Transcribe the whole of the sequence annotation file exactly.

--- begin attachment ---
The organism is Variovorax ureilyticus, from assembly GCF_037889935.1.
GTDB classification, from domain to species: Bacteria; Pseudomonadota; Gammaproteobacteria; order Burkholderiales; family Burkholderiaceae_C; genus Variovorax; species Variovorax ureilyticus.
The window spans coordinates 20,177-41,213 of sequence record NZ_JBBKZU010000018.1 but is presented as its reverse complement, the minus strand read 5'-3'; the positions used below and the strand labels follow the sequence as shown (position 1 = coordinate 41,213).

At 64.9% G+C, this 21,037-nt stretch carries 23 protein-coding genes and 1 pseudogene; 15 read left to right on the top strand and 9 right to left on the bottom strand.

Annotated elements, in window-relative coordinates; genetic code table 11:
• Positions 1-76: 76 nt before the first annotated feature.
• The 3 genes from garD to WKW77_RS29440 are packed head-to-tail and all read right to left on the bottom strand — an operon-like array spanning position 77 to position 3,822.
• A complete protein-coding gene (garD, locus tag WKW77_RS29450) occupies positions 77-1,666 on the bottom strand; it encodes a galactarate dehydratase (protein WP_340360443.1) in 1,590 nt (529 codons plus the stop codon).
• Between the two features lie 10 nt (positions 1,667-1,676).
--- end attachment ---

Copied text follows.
The organism is Variovorax ureilyticus, from assembly GCF_037889935.1.
GTDB classification, from domain to species: Bacteria; Pseudomonadota; Gammaproteobacteria; order Burkholderiales; family Burkholderiaceae_C; genus Variovorax; species Variovorax ureilyticus.
The window spans coordinates 20,177-41,213 of sequence record NZ_JBBKZU010000018.1 but is presented as its reverse complement, the minus strand read 5'-3'; the positions used below and the strand labels follow the sequence as shown (position 1 = coordinate 41,213).

At 64.9% G+C, this 21,037-nt stretch carries 23 protein-coding genes and 1 pseudogene; 15 read left to right on the top strand and 9 right to left on the bottom strand.

Annotated elements, in window-relative coordinates; genetic code table 11:
• Positions 1-76: 76 nt before the first annotated feature.
• The 3 genes from garD to WKW77_RS29440 are packed head-to-tail and all read right to left on the bottom strand — an operon-like array spanning position 77 to position 3,822.
• A complete protein-coding gene (garD, locus tag WKW77_RS29450) occupies positions 77-1,666 on the bottom strand; it encodes a galactarate dehydratase (protein WP_340360443.1) in 1,590 nt (529 codons plus the stop codon).
• Between the two features lie 10 nt (positions 1,667-1,676).